Thursday, September 21

Students protest claims that race may factor into admissions decisions

UCLA students gather outside of Kerckhoff Hall on Monday afternoon to protest recent claims that race may factor into university admissions.

UCLA students gather outside of Kerckhoff Hall on Monday afternoon to protest recent claims that race may factor into university admissions.

Neil Bedi

Patricia Ferido

Students participate in front of Kerckhoff Hall for the “˜A Day Without an Educated Student of Color’ rally. See video highlights as well as hear Afrikan Student Union administrative coordinator, Janay Williams’ thoughts on the rally at

About 200 students and professors, many dressed in black clothing, gathered outside of Kerckhoff Hall Monday afternoon to protest recent claims that race may factor into UCLA Undergraduate Admissions decisions.

Amid chants of “This is what community looks like!” and “We’re fired up!”, representatives from various student organizations on campus spoke to the crowd.

Multiple student groups ““ including the Afrikan Student Union, the Mixed Student Union, the Queer Alliance and the Asian Pacific Coalition ““ started organizing the protest called “A Day Without an Educated Student of Color,” last week in response to a recently released report by UCLA law professor Richard Sander. The report states that UCLA Admissions takes race into account by admitting students on criteria that cannot be explained by the holistic admissions process that already takes non-academic attributes, such as socioeconomic factors into account.

Factoring race into admissions would violate Proposition 209, a 1996 California law that prohibits state institutions from looking at race during the admissions or hiring process.

The Daily Bruin published an article, opinion column and staff editorial last week on the report, which many of the protesters on Monday said was offensive.

Some participants, like third-year applied mathematics student Nico Chavez, dressed in black to show solidarity for racial equality.

“It is wonderful to see that students are not afraid to rise up against controversy when youth are so often disenchanted with politics and are unable to find passion or voice,” Chavez said.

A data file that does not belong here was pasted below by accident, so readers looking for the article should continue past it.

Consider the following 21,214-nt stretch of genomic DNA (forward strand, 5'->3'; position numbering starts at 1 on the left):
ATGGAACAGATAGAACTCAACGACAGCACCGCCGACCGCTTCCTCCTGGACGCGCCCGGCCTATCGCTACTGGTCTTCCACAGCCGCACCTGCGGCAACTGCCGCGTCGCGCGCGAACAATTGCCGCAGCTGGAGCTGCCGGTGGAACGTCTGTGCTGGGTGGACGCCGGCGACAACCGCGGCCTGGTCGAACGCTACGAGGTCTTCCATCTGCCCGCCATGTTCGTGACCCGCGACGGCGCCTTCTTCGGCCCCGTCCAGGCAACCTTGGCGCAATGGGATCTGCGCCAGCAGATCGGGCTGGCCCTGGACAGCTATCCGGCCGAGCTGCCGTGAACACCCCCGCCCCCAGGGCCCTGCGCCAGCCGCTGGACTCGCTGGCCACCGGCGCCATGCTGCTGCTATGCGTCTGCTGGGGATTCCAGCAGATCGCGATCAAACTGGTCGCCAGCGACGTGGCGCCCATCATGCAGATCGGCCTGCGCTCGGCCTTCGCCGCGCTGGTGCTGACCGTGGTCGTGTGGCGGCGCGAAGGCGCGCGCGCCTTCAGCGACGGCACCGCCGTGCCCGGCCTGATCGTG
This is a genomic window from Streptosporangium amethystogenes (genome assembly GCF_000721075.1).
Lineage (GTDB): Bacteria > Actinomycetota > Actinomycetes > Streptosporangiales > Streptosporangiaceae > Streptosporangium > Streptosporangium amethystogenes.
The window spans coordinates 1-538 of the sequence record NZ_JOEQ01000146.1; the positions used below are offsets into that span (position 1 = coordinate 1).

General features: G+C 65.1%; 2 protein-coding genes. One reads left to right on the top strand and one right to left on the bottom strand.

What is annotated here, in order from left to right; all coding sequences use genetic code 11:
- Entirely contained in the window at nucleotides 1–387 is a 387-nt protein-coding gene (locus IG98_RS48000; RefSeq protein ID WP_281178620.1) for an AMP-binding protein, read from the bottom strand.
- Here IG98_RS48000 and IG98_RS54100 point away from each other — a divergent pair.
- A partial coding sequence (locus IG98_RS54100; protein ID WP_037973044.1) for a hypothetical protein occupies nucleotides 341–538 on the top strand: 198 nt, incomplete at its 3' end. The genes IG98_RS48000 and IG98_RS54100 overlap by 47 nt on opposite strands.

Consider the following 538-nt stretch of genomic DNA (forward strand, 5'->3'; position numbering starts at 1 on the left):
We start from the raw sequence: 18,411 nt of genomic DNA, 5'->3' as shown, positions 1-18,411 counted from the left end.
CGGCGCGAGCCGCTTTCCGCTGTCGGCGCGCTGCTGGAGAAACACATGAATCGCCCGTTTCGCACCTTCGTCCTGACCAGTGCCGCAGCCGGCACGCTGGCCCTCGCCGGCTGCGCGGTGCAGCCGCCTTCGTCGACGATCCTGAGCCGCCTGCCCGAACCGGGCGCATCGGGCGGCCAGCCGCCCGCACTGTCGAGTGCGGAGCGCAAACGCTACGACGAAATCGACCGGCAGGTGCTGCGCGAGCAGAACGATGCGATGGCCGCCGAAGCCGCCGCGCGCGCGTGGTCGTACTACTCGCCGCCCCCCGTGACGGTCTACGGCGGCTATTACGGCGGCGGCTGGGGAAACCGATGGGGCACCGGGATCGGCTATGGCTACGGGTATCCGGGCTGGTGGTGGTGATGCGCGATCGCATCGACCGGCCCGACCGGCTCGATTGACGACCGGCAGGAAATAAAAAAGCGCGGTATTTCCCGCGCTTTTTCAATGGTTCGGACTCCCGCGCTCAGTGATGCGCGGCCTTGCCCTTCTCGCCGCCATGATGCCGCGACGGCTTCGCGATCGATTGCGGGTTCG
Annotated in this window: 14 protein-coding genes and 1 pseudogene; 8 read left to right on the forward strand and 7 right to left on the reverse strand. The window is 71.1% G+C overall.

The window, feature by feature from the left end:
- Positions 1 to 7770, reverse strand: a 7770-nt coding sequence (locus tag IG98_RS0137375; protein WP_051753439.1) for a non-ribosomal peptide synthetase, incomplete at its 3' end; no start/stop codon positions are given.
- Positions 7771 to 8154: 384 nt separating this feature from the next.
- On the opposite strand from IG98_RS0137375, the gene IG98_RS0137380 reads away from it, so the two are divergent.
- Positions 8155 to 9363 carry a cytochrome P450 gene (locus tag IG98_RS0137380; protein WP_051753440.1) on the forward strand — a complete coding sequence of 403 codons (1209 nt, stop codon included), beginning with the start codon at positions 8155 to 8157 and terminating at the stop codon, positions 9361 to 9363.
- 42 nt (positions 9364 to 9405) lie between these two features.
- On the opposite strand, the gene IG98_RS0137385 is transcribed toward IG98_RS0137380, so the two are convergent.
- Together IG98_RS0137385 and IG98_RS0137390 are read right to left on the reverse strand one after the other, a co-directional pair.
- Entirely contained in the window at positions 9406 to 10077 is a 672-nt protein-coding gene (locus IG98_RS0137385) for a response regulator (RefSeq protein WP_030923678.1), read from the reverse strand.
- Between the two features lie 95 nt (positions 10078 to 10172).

Throughout the rally, speakers expressed support for the holistic admissions process, which UCLA has used since 2006.

UCLA Admissions officials have said holistic review does not take race into account during the application review process.

Student speakers addressed a variety of issues, such as minorities coming together in solidarity and what they characterized as a lack of diversity on campus.

Speakers said one explanation for Sander’s findings may be that minority students face socioeconomic disadvantages, which could give them an edge over other applicants during the supplemental review process.

Yakira Delgadillo, a third-year Spanish student who attended the rally, said she came out because her viewpoint as a minority on campus had been absent in both the study and the published articles.

“What happened to our opinion, our voice?” Delgadillo asked. “We came out here to have our voice heard.”

Leaders of the rally also read an official statement from Chancellor Gene Block that expressed his support for campus diversity and the holistic admissions process.

“The wide-ranging experiences of the student body are essential to the intellectual vitality on campus,” Block’s statement reads. “You have earned your place at UCLA.”

While the speaker lineup did not allow time for him to speak, Sander showed up to defend his study.

“The rally seems focused on the emotion from the Daily Bruin article, not the report,” he said. “Show me one sentence (in the report) … that is not accurate.”

Many students saw the rally as more than a reaction to the law professor’s study.

David Melendez, a third-year theater student, said he hoped it would draw attention to what he saw as a nationwide problem of disproportionate ratios of minorities (relative to national demographics) being accepted into universities.

Third-year Asian American studies student Gabriel Sanchez, who spoke at the rally, said he appreciated the strong turnout but wished more students had come.

“Knowing the size of UCLA, there could always be more students (at the rally),” he said.

Students also met at a forum later in the day to discuss the report and the admissions process with administrators and admissions officials.

About 80 students came to the meeting to discuss holistic admissions and options that are available for students who feel attacked or marginalized by the report.

“Each of you are scholars in your own right,” Youlanda Copeland-Morgan, associate vice chancellor for enrollment management, said at the event. “You’ve earned the right to be here, and we believe you can all be successful here.”

Contributing reports by Samantha Focht and Lawrence Han, Bruin contributors, and Erin Donnelly and Jillian Beck, Bruin senior staff.

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